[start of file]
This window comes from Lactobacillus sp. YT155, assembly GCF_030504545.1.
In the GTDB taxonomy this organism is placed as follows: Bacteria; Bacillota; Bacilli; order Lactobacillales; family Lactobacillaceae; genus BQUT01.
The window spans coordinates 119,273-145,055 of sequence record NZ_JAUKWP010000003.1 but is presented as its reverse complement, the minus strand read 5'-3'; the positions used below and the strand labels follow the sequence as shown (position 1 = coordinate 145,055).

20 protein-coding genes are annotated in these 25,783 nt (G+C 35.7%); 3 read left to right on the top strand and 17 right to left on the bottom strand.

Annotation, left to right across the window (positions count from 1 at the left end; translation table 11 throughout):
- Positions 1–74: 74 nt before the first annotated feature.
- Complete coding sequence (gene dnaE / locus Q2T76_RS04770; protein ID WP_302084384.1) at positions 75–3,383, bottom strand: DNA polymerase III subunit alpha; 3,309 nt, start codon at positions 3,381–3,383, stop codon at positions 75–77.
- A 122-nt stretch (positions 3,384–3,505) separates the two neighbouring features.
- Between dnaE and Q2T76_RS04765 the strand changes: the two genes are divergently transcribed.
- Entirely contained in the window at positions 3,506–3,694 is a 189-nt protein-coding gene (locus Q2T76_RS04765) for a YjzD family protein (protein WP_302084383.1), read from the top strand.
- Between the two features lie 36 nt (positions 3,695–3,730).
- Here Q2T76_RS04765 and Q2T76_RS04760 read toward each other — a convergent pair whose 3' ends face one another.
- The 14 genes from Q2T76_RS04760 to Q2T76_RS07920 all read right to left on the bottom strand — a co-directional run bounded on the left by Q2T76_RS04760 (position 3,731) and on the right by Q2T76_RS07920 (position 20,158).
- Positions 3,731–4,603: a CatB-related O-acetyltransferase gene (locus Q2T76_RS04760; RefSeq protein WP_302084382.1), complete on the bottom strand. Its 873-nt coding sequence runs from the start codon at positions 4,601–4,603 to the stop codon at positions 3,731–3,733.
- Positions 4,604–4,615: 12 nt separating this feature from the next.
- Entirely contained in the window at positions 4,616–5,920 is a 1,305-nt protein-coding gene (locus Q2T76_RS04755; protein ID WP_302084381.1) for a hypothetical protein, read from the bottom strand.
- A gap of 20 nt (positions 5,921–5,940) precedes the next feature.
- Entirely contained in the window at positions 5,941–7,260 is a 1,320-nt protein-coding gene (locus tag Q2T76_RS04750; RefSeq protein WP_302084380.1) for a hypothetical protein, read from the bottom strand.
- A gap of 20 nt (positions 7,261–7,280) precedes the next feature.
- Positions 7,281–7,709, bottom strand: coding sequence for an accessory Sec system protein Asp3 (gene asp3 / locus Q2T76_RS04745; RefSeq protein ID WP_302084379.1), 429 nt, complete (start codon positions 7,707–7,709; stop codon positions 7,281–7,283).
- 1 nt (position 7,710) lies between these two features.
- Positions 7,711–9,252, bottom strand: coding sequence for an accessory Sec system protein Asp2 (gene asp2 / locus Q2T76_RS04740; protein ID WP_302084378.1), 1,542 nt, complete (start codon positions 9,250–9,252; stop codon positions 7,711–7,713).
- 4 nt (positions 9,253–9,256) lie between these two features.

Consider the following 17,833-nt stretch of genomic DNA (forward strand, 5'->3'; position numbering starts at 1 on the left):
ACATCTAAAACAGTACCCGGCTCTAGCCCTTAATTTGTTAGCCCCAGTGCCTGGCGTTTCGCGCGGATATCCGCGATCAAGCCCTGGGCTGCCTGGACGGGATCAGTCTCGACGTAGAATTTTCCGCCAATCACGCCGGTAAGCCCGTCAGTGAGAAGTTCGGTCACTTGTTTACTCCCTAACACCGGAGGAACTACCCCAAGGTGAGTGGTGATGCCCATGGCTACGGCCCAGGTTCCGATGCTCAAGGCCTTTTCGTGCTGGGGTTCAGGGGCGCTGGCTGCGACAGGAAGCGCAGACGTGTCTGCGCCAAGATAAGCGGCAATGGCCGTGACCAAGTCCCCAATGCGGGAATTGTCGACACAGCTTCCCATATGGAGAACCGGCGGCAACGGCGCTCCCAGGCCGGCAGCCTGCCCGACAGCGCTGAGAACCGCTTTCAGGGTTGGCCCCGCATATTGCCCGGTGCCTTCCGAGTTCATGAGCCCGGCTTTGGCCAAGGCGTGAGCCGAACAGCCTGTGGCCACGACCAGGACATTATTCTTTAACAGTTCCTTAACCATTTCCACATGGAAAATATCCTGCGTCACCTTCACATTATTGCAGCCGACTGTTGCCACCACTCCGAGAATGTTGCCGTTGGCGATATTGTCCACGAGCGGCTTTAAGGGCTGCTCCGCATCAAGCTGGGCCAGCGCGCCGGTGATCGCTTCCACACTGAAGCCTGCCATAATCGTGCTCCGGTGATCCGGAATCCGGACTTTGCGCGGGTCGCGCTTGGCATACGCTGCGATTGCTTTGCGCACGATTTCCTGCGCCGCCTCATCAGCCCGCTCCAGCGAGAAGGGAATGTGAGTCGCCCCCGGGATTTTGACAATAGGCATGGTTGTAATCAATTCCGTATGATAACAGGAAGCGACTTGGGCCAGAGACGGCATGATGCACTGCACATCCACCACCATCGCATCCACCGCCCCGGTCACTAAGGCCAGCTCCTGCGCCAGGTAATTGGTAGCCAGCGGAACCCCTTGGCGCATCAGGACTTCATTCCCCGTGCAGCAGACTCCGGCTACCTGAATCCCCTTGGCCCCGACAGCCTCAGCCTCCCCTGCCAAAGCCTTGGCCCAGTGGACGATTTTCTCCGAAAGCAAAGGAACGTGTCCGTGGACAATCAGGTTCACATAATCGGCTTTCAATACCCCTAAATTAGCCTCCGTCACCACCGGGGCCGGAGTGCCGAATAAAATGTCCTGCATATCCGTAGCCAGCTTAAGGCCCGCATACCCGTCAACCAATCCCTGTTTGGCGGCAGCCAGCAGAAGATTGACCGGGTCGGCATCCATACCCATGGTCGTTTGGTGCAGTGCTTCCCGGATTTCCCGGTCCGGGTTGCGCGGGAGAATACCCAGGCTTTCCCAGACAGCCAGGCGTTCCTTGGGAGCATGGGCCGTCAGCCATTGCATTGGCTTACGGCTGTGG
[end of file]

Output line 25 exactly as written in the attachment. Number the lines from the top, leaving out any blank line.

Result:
ACATCTAAAACAGTACCCGGCTCTAGCCCTTAATTTGTTAGCCCCAGTGCCTGGCGTTTCGCGCGGATATCCGCGATCAAGCCCTGGGCTGCCTGGACGGGATCAGTCTCGACGTAGAATTTTCCGCCAATCACGCCGGTAAGCCCGTCAGTGAGAAGTTCGGTCACTTGTTTACTCCCTAACACCGGAGGAACTACCCCAAGGTGAGTGGTGATGCCCATGGCTACGGCCCAGGTTCCGATGCTCAAGGCCTTTTCGTGCTGGGGTTCAGGGGCGCTGGCTGCGACAGGAAGCGCAGACGTGTCTGCGCCAAGATAAGCGGCAATGGCCGTGACCAAGTCCCCAATGCGGGAATTGTCGACACAGCTTCCCATATGGAGAACCGGCGGCAACGGCGCTCCCAGGCCGGCAGCCTGCCCGACAGCGCTGAGAACCGCTTTCAGGGTTGGCCCCGCATATTGCCCGGTGCCTTCCGAGTTCATGAGCCCGGCTTTGGCCAAGGCGTGAGCCGAACAGCCTGTGGCCACGACCAGGACATTATTCTTTAACAGTTCCTTAACCATTTCCACATGGAAAATATCCTGCGTCACCTTCACATTATTGCAGCCGACTGTTGCCACCACTCCGAGAATGTTGCCGTTGGCGATATTGTCCACGAGCGGCTTTAAGGGCTGCTCCGCATCAAGCTGGGCCAGCGCGCCGGTGATCGCTTCCACACTGAAGCCTGCCATAATCGTGCTCCGGTGATCCGGAATCCGGACTTTGCGCGGGTCGCGCTTGGCATACGCTGCGATTGCTTTGCGCACGATTTCCTGCGCCGCCTCATCAGCCCGCTCCAGCGAGAAGGGAATGTGAGTCGCCCCCGGGATTTTGACAATAGGCATGGTTGTAATCAATTCCGTATGATAACAGGAAGCGACTTGGGCCAGAGACGGCATGATGCACTGCACATCCACCACCATCGCATCCACCGCCCCGGTCACTAAGGCCAGCTCCTGCGCCAGGTAATTGGTAGCCAGCGGAACCCCTTGGCGCATCAGGACTTCATTCCCCGTGCAGCAGACTCCGGCTACCTGAATCCCCTTGGCCCCGACAGCCTCAGCCTCCCCTGCCAAAGCCTTGGCCCAGTGGACGATTTTCTCCGAAAGCAAAGGAACGTGTCCGTGGACAATCAGGTTCACATAATCGGCTTTCAATACCCCTAAATTAGCCTCCGTCACCACCGGGGCCGGAGTGCCGAATAAAATGTCCTGCATATCCGTAGCCAGCTTAAGGCCCGCATACCCGTCAACCAATCCCTGTTTGGCGGCAGCCAGCAGAAGATTGACCGGGTCGGCATCCATACCCATGGTCGTTTGGTGCAGTGCTTCCCGGATTTCCCGGTCCGGGTTGCGCGGGAGAATACCCAGGCTTTCCCAGACAGCCAGGCGTTCCTTGGGAGCATGGGCCGTCAGCCATTGCATTGGCTTACGGCTGTGG